Linux File Server

File sharing is a critical business function for IT infrastructure. Using Samba we can create file shares that are highly available, secure, and accessible by all major operating system platforms (Windows, OS X, and Linux).

In this guide we will create a file share using Ubuntu 14.04. You can use either the Desktop or Server version of Ubuntu and the steps will be identical. We will create a file share for a group called Accounting.

Step 1 – Install Samba

To install Samba I am going to use the “Tasksel”  package. Which is a tool that allows us to install multiple packages with a single command.

Tasksel should be installed by default on Ubuntu 14.04 server in the event that you do not have this package we can install it using apt-get.

sudo apt-get update
sudo apt-get install tasksel -y

The  -y option just tells apt-get to respond yes to any required user interaction during the installation.

We can perform a query with tasksel to determine which packages are available like this:

sudo tasksel --list-tasks

The –list-tasks option will produce a list of all available tasks. The one we are interested in today is “samba-server”.

To install the samba server

sudo tasksel install samba-server

This will install several packages and depending upon your internet connection it could take awhile.

Step 2 – Create Users and Group

If you don’t have an accounting group now would be a good time to create it.

sudo groupadd accounting

Lets create some users and add them to the group.

sudo adduser batman
sudo adduser superman

Each time you run this command you will be asked a series of questions that include a Password, Full Name, Room number, and others. They are all optional with the exception of the password which is required.

Now lets add them to our accounting group.

sudo adduser batman accounting
sudo adduser superman accounting

Alternatively you can add them to the group by editing the /etc/group file.

sudo vigr

Find the line that begins with accounting and append batman,superman to the end of that line.

Lastly we need to make sure that our users have a samba password.

sudo smbpasswd batman
sudo smbpasswd superman

I would set the password to match the password that we created when setting up the user accounts for continuities sake.

Step 3 – Create the directory

File Folder

Lets create a directory to be shared with the Accounting group.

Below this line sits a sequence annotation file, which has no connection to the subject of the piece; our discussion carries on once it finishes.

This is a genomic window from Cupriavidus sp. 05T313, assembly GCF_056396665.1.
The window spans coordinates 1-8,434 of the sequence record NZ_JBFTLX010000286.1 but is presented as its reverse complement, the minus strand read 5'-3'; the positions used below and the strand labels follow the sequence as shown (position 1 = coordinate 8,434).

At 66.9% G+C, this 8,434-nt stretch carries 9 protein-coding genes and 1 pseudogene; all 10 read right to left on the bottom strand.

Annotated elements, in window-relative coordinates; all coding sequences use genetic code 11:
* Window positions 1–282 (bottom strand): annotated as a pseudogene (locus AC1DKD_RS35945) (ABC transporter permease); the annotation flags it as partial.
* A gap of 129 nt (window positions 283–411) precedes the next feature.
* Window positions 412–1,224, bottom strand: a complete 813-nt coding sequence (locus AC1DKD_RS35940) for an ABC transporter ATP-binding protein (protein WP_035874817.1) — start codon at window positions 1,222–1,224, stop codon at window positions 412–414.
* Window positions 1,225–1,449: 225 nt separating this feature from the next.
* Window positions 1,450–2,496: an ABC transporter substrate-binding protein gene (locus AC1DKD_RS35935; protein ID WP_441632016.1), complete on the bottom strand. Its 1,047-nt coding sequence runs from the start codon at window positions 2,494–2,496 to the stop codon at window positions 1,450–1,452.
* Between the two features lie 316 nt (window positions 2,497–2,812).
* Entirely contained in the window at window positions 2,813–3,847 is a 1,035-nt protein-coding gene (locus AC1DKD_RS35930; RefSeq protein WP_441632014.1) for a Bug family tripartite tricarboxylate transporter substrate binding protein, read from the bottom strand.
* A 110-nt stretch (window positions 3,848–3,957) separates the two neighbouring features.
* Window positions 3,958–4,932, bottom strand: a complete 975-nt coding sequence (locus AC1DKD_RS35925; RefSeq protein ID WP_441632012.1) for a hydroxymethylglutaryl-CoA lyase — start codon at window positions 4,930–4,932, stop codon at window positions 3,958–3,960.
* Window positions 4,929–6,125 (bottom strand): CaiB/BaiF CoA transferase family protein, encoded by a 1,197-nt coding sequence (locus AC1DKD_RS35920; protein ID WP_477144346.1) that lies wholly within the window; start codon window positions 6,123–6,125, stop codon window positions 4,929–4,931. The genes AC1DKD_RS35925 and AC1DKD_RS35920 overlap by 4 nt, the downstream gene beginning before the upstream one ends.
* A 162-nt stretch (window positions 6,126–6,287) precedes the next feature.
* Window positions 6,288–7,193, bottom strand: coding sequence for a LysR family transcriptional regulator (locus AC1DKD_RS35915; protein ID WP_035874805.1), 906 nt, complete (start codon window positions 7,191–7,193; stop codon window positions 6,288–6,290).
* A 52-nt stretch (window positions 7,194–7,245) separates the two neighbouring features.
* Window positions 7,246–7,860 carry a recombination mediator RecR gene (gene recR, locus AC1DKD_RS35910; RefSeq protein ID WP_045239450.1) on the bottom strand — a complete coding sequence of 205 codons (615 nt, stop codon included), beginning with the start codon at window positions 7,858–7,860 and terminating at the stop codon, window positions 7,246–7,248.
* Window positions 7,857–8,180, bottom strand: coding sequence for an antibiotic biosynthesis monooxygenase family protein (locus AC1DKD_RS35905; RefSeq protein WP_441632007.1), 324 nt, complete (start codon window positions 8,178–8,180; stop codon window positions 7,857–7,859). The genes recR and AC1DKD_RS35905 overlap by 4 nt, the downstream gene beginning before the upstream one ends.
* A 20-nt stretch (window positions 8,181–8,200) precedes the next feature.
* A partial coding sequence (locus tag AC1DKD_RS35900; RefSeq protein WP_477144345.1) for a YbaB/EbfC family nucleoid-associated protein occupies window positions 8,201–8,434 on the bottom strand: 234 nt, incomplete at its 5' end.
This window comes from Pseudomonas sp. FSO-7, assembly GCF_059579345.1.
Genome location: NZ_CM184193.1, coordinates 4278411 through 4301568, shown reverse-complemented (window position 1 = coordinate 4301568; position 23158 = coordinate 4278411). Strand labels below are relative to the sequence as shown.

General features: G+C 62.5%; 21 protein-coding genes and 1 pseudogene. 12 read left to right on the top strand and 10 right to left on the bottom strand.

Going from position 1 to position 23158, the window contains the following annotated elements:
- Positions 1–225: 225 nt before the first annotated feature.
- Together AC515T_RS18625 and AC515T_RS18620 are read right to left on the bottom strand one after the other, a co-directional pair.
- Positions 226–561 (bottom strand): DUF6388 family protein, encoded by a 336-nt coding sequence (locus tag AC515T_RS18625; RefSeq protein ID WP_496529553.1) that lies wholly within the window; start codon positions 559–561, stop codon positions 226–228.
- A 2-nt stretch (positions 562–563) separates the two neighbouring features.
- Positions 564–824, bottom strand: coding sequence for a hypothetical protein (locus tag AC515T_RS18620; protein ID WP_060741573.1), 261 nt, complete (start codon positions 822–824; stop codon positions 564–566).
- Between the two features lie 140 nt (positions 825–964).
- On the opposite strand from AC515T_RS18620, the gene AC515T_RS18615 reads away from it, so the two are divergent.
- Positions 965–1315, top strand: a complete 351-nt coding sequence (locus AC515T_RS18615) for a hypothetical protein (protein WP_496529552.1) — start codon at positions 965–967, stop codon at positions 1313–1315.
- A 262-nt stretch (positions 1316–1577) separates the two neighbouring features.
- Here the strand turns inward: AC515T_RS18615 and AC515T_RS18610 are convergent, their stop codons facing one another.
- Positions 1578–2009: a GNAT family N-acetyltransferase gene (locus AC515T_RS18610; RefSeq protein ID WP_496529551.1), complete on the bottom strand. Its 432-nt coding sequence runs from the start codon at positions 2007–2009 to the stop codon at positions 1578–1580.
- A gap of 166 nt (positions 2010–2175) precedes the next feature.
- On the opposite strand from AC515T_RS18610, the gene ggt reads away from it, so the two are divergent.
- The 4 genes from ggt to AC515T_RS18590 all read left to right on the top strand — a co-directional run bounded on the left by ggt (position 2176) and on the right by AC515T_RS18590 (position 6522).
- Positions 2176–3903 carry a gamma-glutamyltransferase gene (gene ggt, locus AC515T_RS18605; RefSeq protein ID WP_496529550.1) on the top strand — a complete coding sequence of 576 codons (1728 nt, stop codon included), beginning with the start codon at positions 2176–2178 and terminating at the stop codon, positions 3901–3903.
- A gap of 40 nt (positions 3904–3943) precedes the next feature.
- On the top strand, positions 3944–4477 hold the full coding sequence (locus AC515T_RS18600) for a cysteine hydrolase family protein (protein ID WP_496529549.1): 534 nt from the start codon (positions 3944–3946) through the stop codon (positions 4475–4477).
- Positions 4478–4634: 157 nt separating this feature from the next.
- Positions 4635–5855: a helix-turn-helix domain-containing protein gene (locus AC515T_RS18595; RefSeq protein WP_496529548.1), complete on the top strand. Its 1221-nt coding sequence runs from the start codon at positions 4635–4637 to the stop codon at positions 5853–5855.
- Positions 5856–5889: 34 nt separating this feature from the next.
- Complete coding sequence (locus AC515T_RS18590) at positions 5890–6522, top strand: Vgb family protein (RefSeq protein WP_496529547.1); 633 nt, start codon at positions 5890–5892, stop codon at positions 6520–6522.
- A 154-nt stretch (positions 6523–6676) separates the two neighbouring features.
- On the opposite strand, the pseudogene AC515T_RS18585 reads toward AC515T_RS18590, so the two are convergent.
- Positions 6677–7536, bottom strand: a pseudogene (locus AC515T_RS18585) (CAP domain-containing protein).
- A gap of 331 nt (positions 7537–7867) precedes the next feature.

sudo mkdir -p /share/accounting

Next lets ensure that the accounting group owns the file

sudo chown :accounting /share/accounting

Now we will set the permissions to ensure that only the directory owner and group have read, write, and execute permissions on the files that it contains. While also ensuring that all new files inherit the directory group (accounting).

sudo chmod 770 /share/accounting
sudo chmod g+s /share/accounting

Step 4 – Configure Samba

First make a copy of the configuration file in case you need to restore the defaults if something goes wrong.

sudo cp /etc/samba/smb.conf /etc/samba/smb.conf.ORIGINAL

To configure samba we will need to edit the /etc/samba/smb.conf file.

sudo vim /etc/samba/smb.conf

Move to the end of the file by pressing “shift + g” press “o” to enter insert mode on a new line.

Add the following information to the file.

   comment = Share for the Accounting group
   browsable = yes
   path = /share/accounting
   guest ok = no
   read only = no
   hosts allow =
   valid users = +accounting

Save and quit by typing :wq!

What these settings mean

  1. The top element [Accounting] is the name of the share.
  2. Comment is the description of the file share you will see this when using ‘net use’ in windows or smbclient on linux/unix
  3. Browsable makes the share visible to people looking for shares on the server. Changing the yes to a no would make the share invisible meaning that only those who know about it would be able to find it.
  4. Path is the actual path of the shared directory on the server. In our case /share/accounting
  5. guest ok is optional in this case because we are using the valid users options. But in essence it means that other users cannot browse the directory.
  6. The read only option can be used to prevent users from modifying the contents of a directory.
  7. Using hosts allow we could limit access to the share via computer name.
  8. The valid users option specifies which users are authorized to map to this share.

Make sure that your file only contains valid information with the following command.


Any settings that samba doesn’t understand will be sent to standard output. Make sure that you pay close attention to spelling. If everything checks out restart the samba service and move on to step 5.

sudo service smbd restart

Step 5 – Open the firewall ports

Samba uses ports 139 and 445

sudo ufw allow 139/tcp
sudo ufw allow 445/tcp

 Step 6 – Check for the share

On your Ubuntu server you can type:

smbclient -L <ipaddress of server> -U <username>

This command will show you the shares that are available at your server ip address for the user.

On windows you can open the file explorer and enter the path of your server and share for instance:


Enter the password when prompted.

Step 7 – Start Samba at system start up

To start the samba service automatically at reboot enter the following command.

sudo update-rc.d smbd defaults

Luke has an RHCSA for Red Hat Enterpirse Linux 7 and currently works as a Linux Systems Adminstrator in Ohio.

This post, re-published here with permission, was originally published on Luke’s site here.

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